I am loathe to prognosticate about the directions that the horror cinema will take in the coming decades, what trends will emerge. A very few can see the artistic elements of their time which will coalesce into the most significant themes and stylistic directions. It is far easier to look back. And how many directions the cinema of dark fantasy has taken in the last 30 years! When I note threads of evolution, these things are simply those that strike a chord within my psyche. There are doubtless others of equal importance.
Were I to offer my guidance for the new millenium it would be this: to turn away from a dependence upon special effects (however understated) and technological devices for inducing a quick thrill, away from cliched characterization and plotting of the "monster-on-the-loose" variety, away from attempts to meld horror and tasteless humor, away from self-serving ideologic soliloquys and the all too frequently encountered mantras of the self-righteous (read Stephen King's examination of the horror story as an expurgation of the non-conformist in society in Danse Macabre), away from pathetic remakes of classics. My hope is for films which pursue the things that genuinely create fear, not the sudden shock but the creepy growing unease, by the development of characters which we both identify with and care about (not regard with disdainful antipathy and experience some perverse homicidal pleasure in their demise), by withholding the revelation of what is feared, by internalizing the dynamic (action spoils fear) and by effective cinematography and direction.
Independent film efforts have recently experienced tremendous success while many expected blockbusters have proved to be financial disasters. There is reason to believe that this trend may lead to a revival of good filmmaking as a matter of necessity (as budgets shrink). At the same time, there is a strong sense of nostalgia for the classics of yesterday resulting in a trend toward big production remakes of "sure hits" which generally lack substance and can't hold a candle to the originals.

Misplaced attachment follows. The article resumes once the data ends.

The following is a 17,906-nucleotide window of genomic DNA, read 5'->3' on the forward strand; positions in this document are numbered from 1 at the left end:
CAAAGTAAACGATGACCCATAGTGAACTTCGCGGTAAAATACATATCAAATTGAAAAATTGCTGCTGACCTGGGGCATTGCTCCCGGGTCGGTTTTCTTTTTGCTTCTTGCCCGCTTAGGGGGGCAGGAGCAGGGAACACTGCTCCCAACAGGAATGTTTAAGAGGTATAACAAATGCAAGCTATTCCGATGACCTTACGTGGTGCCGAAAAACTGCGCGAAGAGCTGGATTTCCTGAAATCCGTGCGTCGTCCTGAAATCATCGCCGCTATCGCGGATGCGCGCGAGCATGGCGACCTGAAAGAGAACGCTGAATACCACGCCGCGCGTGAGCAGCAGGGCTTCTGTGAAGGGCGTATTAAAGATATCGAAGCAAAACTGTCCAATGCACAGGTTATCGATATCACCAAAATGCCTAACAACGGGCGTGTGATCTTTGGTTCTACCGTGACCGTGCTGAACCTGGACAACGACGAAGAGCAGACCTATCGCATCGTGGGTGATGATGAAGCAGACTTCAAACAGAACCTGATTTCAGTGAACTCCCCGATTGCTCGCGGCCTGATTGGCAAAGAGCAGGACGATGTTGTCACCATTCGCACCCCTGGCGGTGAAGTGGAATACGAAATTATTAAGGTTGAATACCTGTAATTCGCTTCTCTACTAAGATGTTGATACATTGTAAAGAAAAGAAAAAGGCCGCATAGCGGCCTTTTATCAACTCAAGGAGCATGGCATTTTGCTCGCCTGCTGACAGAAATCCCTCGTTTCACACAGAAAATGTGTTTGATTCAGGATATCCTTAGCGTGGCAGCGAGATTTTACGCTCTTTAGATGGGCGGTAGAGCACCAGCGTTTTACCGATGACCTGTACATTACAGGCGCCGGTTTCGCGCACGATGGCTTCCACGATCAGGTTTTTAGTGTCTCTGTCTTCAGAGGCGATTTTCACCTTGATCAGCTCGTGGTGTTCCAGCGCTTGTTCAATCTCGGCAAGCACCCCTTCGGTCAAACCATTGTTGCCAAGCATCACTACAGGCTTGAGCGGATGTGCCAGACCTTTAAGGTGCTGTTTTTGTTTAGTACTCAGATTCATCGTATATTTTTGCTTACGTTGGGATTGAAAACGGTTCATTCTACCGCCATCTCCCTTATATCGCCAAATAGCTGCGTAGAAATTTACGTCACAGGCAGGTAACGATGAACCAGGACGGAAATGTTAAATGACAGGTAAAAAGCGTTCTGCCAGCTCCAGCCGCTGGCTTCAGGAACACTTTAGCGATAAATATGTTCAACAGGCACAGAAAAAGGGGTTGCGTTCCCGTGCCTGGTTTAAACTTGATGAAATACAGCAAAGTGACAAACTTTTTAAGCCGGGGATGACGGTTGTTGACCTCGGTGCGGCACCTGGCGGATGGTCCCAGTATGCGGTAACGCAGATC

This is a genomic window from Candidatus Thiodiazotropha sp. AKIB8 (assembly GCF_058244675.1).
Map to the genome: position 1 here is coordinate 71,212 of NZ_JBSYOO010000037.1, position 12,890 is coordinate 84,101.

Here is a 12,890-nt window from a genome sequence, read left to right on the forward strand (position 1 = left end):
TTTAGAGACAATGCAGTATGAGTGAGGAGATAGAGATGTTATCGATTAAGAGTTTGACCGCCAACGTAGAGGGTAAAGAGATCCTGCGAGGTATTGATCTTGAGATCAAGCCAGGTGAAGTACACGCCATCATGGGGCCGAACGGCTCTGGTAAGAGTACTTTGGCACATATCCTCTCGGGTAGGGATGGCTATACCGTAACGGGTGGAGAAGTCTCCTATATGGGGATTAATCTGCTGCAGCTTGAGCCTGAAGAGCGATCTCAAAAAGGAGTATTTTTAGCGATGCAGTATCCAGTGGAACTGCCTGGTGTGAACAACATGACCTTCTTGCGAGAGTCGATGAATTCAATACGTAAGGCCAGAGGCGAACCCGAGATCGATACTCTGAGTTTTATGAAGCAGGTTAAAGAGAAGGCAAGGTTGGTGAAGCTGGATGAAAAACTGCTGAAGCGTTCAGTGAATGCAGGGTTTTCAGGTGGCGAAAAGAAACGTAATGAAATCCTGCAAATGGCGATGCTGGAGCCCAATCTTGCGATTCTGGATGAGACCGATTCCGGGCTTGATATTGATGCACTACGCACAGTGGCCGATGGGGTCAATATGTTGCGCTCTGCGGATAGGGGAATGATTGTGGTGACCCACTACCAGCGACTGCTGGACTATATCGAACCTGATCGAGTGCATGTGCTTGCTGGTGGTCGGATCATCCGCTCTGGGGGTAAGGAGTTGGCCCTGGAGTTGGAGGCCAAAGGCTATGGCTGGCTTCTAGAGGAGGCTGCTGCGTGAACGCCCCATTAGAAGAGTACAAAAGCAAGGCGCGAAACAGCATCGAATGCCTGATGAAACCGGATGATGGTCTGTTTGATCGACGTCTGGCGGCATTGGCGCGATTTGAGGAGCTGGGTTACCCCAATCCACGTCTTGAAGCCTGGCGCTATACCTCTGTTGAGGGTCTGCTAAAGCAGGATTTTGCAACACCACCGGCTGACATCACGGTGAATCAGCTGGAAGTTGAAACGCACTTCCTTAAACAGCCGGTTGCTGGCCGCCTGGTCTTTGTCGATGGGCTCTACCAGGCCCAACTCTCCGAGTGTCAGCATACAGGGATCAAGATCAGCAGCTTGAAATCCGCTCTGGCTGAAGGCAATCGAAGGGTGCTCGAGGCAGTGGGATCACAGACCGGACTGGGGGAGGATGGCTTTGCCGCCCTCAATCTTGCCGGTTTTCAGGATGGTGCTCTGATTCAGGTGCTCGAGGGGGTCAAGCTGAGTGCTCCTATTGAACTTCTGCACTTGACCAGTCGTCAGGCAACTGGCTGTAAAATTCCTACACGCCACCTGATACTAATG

Most of the above was written ten years ago. At the close of the first decade of this new millenium, the strongest emergent trend is that foreign films dominate the genre. Imported horror films from Japan, from Europe and even from South America have proven to be far superior to the efforts of Hollywood and, despite their relatively low budgets and straight-to-video distribution, have engendered a strong following among US viewers. That a couple of these have been remade (and made well) by Hollywood is perhaps the most damning evidence yet that the American film studios are by and large bankrupt of original imagination. Given the dearth of creativity, it seems a natural inevitability that comic treatments of horror would thrive and indeed spoofery is on the rise.
Another lamentable trend already in evidence as this first decade of the new millenium wears on is that of the torture-sadism film. Also known as torture porn, these films are typified by not only graphic depictions of violence, but the psychological aspects of torture ranging from the creation of terror in a victim to the infliction of mental cruelty. What makes these exploitation films different from a stock horror film is that (as with many slasher films) the audience is permitted to identify and sympathize with the torturer, rather than the prospective victims. These are vicarious explorations of human barbarity and the popcorn munching legions adore them, as witnessed by the flurry of sequels in the Saw series, as well as Hostel and others. Saw was a film with much promise, a great cast and clever plot that was spoiled by a gimmick ending that required a suspension of disbelief more profound than a typical supernatural film; it was just incredible. The sequels are mere profit vehicles. The 1960s saw a sub-genre of this sort of thing among the films of Hershell Gordon Lewis and other cult films. Perhaps this fad will pass as well.